Mapping options

Learn about the various ways to map Avion entities to Jira entities.

When it comes to syncing with Jira, Avion has a large number of potential configurations available. In fact, there are so many that even we sometimes forget about a combination!

The configuration you choose should start with your goal. Ask yourself what the story map represents to you and your team. Then try to think about where the data from Avion would best sit inside Jira.

Sometimes it's hard to visualise this, so here is a table of the available options that might help.

AvionJira Cloud


Epic or custom field


Epic or custom field


Any issue type, including epics (not subtask)

Story size

System field or custom fieldยฒ


Epic or fix version or custom fieldยน

Bear in mind that if Avion journeys are mapped to Jira epics, no other Avion type will be able to map to epics. So it's important to think about this choice.

๐Ÿ†• Multiple issue types for stories

A relatively new option that we've added is the ability to choose a subset of Jira issue types that you can push Avion stories too. This subset can even include epics, if they're not mapped elsewhere.

For instance, you could select three potential issue types for Avion stories:

With the above setup, you will see the ability to change the issue type of a story before it's pushed to Jira:

Be aware that once pushed, the issue type can't be changed.

Workflow and mapping ideas

Here are some ideas that might spark your imagination.

โ™Ÿ Strategic planning

Use the story map to plan the big picture of your product across multiple teams. Your backbone will represent the high-level experience of your customers and stories are large chunks of work that are highly valuable to users and also contribute to your business goals.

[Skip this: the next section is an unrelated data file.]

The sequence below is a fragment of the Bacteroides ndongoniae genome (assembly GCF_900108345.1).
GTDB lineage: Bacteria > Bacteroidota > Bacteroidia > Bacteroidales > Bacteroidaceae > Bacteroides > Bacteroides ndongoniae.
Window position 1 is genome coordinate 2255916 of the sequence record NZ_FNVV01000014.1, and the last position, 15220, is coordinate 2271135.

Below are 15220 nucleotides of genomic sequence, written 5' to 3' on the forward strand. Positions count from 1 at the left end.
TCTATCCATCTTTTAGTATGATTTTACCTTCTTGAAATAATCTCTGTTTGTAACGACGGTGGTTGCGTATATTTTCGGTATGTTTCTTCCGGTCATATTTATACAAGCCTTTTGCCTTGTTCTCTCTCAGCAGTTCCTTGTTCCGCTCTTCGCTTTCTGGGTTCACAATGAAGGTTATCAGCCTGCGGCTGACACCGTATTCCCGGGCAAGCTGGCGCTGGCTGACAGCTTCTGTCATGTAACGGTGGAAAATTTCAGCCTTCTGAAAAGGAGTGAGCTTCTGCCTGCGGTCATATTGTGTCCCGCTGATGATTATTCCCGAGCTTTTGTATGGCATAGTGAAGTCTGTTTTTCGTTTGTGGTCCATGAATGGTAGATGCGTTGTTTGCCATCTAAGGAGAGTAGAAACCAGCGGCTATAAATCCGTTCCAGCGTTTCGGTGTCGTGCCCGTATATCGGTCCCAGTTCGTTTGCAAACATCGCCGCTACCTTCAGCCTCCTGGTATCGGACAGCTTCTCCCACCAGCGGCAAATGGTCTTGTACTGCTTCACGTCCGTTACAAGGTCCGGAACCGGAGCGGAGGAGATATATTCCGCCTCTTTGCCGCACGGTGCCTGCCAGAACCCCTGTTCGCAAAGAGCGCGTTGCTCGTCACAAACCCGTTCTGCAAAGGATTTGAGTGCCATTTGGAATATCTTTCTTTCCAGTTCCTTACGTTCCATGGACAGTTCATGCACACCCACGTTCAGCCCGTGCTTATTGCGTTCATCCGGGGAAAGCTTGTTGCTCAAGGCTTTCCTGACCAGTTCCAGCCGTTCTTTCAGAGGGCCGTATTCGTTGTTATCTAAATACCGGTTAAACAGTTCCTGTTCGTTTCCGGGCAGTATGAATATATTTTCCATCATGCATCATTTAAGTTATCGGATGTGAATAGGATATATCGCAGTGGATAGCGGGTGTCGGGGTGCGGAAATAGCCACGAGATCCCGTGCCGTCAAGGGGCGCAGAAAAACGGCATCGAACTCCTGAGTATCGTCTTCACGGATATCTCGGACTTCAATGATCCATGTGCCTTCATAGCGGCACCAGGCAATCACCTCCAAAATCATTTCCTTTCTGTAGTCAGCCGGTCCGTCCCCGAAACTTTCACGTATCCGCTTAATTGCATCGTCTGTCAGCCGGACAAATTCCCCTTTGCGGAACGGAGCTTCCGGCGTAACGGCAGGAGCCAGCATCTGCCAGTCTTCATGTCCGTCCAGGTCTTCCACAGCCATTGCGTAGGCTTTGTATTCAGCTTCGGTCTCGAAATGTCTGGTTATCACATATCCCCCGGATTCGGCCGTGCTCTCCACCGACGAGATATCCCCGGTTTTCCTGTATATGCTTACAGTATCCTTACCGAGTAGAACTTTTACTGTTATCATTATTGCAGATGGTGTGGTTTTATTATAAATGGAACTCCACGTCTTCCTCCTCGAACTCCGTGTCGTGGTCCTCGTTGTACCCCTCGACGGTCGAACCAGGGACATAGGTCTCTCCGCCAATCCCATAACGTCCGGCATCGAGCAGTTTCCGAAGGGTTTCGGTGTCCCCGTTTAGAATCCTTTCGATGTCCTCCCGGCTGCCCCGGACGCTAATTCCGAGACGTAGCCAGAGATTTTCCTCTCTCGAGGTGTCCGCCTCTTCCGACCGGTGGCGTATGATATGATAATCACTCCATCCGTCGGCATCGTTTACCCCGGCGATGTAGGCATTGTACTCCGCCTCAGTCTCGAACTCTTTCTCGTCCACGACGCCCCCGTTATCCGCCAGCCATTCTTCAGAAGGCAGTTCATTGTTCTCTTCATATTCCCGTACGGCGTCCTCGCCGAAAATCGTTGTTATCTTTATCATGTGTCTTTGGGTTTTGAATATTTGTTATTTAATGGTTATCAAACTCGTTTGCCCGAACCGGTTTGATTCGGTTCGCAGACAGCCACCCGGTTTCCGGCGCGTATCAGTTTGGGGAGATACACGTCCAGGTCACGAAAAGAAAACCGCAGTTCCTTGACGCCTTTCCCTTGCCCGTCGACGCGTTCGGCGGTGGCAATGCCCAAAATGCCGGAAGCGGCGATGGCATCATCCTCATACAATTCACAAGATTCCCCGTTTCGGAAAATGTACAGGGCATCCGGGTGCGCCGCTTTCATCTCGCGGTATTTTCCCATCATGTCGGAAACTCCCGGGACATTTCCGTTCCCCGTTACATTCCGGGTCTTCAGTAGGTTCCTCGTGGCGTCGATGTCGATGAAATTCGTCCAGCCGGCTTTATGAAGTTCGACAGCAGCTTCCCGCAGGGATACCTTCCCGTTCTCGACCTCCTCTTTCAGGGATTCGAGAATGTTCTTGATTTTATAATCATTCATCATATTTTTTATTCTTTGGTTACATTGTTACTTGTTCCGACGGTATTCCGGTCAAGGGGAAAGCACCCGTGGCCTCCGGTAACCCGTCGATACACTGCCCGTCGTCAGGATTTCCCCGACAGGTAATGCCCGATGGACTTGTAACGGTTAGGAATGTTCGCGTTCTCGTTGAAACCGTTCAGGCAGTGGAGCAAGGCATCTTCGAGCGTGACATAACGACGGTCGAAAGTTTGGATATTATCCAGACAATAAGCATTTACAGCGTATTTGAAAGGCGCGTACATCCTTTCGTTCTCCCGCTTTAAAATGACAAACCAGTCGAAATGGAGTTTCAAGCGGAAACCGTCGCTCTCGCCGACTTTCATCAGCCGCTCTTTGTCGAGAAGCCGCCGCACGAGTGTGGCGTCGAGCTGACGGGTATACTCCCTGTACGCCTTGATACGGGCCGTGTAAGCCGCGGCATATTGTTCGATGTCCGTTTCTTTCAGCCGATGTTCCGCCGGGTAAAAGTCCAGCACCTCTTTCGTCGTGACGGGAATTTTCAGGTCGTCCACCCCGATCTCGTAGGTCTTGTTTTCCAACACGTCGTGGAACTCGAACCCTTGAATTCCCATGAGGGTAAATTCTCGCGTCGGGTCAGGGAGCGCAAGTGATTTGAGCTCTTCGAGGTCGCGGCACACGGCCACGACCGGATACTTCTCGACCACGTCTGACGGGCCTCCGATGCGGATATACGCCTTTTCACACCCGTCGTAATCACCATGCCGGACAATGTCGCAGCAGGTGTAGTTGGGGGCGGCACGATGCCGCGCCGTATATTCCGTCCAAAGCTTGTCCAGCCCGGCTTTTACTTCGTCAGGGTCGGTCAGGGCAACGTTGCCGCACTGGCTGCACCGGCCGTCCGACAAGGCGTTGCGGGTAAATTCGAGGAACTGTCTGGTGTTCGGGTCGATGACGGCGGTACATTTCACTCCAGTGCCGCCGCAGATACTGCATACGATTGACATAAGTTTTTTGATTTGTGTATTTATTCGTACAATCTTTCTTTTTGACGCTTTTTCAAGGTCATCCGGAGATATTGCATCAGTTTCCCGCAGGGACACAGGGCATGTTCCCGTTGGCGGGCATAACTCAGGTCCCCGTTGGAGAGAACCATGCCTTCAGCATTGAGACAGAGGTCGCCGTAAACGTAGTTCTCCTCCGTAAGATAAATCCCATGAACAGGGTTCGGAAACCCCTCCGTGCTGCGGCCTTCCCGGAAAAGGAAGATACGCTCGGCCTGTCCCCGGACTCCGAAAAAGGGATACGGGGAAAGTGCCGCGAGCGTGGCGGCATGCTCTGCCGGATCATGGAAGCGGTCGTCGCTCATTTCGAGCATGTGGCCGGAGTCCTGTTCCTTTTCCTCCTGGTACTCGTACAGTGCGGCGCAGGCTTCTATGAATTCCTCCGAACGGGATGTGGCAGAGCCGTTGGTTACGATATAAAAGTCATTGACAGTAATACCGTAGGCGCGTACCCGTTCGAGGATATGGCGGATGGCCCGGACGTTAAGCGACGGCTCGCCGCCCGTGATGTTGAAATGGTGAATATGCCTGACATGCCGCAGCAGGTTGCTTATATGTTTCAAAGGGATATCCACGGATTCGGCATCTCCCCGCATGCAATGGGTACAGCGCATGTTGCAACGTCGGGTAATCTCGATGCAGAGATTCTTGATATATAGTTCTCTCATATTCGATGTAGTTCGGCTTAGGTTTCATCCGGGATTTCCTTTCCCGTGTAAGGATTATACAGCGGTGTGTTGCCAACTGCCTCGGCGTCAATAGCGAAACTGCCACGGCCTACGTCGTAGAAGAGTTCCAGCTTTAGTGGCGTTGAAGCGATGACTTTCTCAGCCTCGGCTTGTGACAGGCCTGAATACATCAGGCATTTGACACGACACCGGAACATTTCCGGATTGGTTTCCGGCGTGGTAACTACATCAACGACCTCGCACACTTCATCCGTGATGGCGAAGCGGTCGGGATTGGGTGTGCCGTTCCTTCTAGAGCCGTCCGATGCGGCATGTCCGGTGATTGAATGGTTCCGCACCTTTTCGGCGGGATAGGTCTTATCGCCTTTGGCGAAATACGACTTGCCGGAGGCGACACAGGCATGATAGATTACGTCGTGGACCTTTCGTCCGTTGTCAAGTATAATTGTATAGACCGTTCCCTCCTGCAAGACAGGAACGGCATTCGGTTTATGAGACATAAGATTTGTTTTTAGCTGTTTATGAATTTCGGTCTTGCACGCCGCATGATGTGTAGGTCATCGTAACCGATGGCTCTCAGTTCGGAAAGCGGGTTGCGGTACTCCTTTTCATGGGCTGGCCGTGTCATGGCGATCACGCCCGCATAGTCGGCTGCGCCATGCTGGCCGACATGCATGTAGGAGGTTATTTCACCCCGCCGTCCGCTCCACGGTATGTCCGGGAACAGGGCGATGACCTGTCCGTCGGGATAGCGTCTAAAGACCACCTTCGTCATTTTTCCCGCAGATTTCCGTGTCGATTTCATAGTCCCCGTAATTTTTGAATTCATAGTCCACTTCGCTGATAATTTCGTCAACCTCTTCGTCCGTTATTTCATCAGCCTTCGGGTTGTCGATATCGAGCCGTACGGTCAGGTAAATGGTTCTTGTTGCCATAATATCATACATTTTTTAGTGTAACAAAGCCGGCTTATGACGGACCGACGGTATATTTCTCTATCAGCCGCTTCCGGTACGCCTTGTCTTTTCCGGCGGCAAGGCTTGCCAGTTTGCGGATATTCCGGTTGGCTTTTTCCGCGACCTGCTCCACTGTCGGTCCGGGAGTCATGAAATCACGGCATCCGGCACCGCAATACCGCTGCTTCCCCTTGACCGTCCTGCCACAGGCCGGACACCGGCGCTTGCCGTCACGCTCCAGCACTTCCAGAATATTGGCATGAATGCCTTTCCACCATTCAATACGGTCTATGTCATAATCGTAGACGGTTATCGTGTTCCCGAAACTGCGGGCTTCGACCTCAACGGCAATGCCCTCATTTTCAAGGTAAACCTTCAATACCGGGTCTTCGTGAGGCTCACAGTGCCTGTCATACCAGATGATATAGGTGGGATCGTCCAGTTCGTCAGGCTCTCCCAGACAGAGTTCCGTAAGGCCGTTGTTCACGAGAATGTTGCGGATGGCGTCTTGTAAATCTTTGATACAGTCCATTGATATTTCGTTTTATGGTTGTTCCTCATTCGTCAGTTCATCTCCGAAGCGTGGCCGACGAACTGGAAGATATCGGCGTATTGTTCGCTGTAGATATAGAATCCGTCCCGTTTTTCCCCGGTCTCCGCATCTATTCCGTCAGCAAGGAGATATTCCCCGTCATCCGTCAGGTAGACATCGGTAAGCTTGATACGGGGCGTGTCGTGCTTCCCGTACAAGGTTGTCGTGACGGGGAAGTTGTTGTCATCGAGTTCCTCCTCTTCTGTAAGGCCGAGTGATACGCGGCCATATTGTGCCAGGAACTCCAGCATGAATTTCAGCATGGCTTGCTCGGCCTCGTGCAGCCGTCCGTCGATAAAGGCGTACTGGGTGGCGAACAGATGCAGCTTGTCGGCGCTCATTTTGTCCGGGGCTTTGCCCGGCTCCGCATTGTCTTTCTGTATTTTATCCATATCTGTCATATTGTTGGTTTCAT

Releases are made up of several stories and will help align around the actual delivery and deployment of the features.


  • Backbone โ†’ none

  • Releases โ†’ fix versions

  • Stories โ†’ Epics

๐Ÿ‘จโ€๐Ÿ’ป Granular delivery planning

Use the story map to plan a single team's product area. Your backbone will represent a highly accurate flow of the user's experience in the product. Releases will represent collections of stories that make up a big chunk of value to users. In the beginning, your MVP might be a single release.

Stories are a granular way to track all the development tasks and bugs to be fixed in the release.


  • Backbone โ†’ none

  • Releases โ†’ Epics

  • Stories โ†’ Stories, Bugs, Tasks, Enablers

โš™๏ธ Process-driven planning

Use the story map to map out your typical development process. Your backbone will represent the flow of tasks that the team need to take. For instance, your steps might read:

  • IaC scripting โ†’ Cloud install โ†’ Cloud deployment โ†’ Customer handover

Your stories will be tasks to be completed in each step. Releases can be used to split the work between different teams or team members.


  • Backbone โ†’ steps to epics

  • Releases โ†’ none

  • Stories โ†’ Tasks

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